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Electrochemical separation of used nuclear fuel (UNF) operating at 500°C is confined within a furnace, making it difficult for a visual observation. Thus, flow characteristic predictions from the furnace are often calculated through advanced computational modeling methods. Therefore, it is necessary to develop an innovative idea, combining mechanical and chemical skill sets to design and build a transparent furnace that provides a clear visualization that can later be coupled with an optical flow-visualization method, such as Laser Doppler Anemometry (LDA). Deliverables of the project include the complete design and illustration of the prototype operating up to 500°C. Challenges of the project include available resources, limited budget and time, preventing further experimentations with a large variety of chemicals and prototype construction materials. The team began the project by researching materials and designing the prototype using CAD software. Once the experimental setup was designed, the team allocated and purchased resources, performed necessary machining, and assembled the prototype. The chemicals and prototype were then tested in the lab at high temperatures to provide a proof of concept. Finally, electrochemical experiments were performed using a ternary AgCl-LiCl-KCl salt system (0.5:44.0:55.5 wt%), resulting in a successful silver deposition on the cathode. Remaining issues include: (1) complete purging of the system to produce entirely transparent liquid chemicals in which to observe the electrochemical separation, (2) complete melting of the outer chemical bath with submersible heater and temperature controller to provide consistent, continual heating of the inner vessel, and (3) revisiting insulation challenges to prevent the inner and outer system from cooling while remaining transparent continuously. This project provides a preliminary understanding of the fundamental electrorefining model and reprocessing and recycling of UNF.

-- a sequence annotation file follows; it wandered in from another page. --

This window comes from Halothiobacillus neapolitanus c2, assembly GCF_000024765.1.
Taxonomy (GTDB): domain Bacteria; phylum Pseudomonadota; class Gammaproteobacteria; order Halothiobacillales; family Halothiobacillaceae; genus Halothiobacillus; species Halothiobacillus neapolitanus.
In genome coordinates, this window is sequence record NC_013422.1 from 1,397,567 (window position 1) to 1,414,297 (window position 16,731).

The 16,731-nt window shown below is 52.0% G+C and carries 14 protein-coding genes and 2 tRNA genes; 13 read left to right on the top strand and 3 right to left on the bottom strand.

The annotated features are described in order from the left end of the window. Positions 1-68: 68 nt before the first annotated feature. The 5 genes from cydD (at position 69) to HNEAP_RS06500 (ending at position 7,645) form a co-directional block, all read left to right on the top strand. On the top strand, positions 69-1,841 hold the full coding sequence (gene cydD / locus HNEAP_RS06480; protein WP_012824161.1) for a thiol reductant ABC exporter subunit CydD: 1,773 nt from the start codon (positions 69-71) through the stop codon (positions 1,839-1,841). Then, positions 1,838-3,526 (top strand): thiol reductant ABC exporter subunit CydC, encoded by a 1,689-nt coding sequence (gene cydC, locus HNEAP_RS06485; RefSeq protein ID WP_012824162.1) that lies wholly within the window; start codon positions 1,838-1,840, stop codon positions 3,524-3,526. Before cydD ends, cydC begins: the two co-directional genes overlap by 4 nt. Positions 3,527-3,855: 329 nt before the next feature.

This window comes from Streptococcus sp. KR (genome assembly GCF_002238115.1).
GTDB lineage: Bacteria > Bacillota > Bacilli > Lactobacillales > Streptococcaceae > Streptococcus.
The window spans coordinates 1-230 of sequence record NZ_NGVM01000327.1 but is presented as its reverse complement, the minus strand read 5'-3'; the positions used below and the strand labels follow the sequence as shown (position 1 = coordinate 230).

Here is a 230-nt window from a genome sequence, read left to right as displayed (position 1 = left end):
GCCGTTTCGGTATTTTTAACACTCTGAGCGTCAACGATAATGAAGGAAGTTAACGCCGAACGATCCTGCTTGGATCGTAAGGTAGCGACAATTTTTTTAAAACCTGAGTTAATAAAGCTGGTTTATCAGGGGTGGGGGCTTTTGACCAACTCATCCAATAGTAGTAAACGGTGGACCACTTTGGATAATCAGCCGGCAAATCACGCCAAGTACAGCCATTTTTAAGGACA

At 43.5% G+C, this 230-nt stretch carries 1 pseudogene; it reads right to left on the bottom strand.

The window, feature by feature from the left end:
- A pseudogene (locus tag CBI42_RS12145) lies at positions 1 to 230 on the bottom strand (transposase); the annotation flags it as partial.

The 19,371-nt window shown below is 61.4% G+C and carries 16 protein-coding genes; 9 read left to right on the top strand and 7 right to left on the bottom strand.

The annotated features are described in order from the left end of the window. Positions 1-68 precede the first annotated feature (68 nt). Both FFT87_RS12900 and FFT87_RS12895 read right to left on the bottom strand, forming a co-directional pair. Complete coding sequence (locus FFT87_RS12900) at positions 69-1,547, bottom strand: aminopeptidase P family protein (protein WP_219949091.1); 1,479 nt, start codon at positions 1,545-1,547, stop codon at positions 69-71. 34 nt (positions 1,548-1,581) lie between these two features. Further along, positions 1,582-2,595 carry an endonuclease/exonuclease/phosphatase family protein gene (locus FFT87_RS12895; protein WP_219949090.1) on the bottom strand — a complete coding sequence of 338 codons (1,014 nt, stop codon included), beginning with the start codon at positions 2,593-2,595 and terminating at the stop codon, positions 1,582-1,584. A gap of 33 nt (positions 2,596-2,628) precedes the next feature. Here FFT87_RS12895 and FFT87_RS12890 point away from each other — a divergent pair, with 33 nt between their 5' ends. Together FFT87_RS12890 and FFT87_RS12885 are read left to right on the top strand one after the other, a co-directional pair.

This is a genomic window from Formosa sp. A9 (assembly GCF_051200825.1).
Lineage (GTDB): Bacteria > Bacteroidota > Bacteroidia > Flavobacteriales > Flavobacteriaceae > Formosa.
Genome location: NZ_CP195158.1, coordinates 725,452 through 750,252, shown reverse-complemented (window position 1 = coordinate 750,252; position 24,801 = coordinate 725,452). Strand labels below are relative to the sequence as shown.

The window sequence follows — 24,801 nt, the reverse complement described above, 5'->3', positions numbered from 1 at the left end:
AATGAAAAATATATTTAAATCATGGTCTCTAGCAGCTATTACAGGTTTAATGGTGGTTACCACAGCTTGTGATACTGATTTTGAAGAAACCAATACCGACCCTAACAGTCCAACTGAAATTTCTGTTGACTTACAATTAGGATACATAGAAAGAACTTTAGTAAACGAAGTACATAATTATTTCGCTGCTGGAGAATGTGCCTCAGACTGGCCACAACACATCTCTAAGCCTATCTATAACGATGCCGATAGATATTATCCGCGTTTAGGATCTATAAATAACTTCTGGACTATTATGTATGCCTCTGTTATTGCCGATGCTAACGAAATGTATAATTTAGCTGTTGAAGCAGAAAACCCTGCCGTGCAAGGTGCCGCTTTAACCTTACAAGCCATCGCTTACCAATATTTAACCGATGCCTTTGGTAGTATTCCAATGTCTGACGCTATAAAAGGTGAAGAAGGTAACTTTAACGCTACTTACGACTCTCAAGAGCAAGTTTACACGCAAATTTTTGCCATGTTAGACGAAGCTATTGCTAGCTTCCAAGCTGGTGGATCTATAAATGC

Publication Date



Mechanical and nuclear engineering, electrochemical, separation, transparent, furnace


Engineering | Mechanical Engineering | Nuclear Engineering

Faculty Advisor/Mentor

Supathorn Phongikaroon

VCU Capstone Design Expo Posters


© The Author(s)

Date of Submission

August 2016

Transparent Furnace for Observing Electrochemical Separation of Used Nuclear Fuel